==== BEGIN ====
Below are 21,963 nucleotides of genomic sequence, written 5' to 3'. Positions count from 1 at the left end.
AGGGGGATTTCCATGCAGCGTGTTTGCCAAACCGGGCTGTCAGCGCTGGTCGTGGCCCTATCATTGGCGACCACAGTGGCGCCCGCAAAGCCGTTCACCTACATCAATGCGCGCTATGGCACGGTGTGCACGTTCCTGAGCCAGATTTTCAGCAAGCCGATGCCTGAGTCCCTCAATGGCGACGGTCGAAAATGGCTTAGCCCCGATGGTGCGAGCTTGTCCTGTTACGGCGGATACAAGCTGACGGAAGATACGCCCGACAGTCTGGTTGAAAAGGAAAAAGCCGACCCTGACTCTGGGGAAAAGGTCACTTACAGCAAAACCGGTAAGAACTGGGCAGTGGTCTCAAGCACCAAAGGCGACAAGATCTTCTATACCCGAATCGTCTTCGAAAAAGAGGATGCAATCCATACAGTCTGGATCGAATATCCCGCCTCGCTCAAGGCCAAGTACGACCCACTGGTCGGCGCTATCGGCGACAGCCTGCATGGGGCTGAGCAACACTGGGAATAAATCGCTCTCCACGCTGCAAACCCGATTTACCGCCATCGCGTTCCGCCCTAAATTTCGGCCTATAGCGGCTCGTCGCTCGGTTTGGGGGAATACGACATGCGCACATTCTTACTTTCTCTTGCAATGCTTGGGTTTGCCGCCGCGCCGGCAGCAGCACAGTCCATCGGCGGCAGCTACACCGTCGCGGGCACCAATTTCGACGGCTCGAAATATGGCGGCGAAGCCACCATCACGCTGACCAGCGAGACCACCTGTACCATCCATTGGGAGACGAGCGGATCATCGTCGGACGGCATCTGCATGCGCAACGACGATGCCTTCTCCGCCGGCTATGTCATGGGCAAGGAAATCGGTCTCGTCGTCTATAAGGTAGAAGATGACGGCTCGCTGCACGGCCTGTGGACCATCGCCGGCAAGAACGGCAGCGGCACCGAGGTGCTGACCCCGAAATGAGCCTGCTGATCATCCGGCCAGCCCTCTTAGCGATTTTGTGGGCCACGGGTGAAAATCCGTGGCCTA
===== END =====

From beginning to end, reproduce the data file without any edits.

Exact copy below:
Below are 21,963 nucleotides of genomic sequence, written 5' to 3'. Positions count from 1 at the left end.
AGGGGGATTTCCATGCAGCGTGTTTGCCAAACCGGGCTGTCAGCGCTGGTCGTGGCCCTATCATTGGCGACCACAGTGGCGCCCGCAAAGCCGTTCACCTACATCAATGCGCGCTATGGCACGGTGTGCACGTTCCTGAGCCAGATTTTCAGCAAGCCGATGCCTGAGTCCCTCAATGGCGACGGTCGAAAATGGCTTAGCCCCGATGGTGCGAGCTTGTCCTGTTACGGCGGATACAAGCTGACGGAAGATACGCCCGACAGTCTGGTTGAAAAGGAAAAAGCCGACCCTGACTCTGGGGAAAAGGTCACTTACAGCAAAACCGGTAAGAACTGGGCAGTGGTCTCAAGCACCAAAGGCGACAAGATCTTCTATACCCGAATCGTCTTCGAAAAAGAGGATGCAATCCATACAGTCTGGATCGAATATCCCGCCTCGCTCAAGGCCAAGTACGACCCACTGGTCGGCGCTATCGGCGACAGCCTGCATGGGGCTGAGCAACACTGGGAATAAATCGCTCTCCACGCTGCAAACCCGATTTACCGCCATCGCGTTCCGCCCTAAATTTCGGCCTATAGCGGCTCGTCGCTCGGTTTGGGGGAATACGACATGCGCACATTCTTACTTTCTCTTGCAATGCTTGGGTTTGCCGCCGCGCCGGCAGCAGCACAGTCCATCGGCGGCAGCTACACCGTCGCGGGCACCAATTTCGACGGCTCGAAATATGGCGGCGAAGCCACCATCACGCTGACCAGCGAGACCACCTGTACCATCCATTGGGAGACGAGCGGATCATCGTCGGACGGCATCTGCATGCGCAACGACGATGCCTTCTCCGCCGGCTATGTCATGGGCAAGGAAATCGGTCTCGTCGTCTATAAGGTAGAAGATGACGGCTCGCTGCACGGCCTGTGGACCATCGCCGGCAAGAACGGCAGCGGCACCGAGGTGCTGACCCCGAAATGAGCCTGCTGATCATCCGGCCAGCCCTCTTAGCGATTTTGTGGGCCACGGGTGAAAATCCGTGGCCTA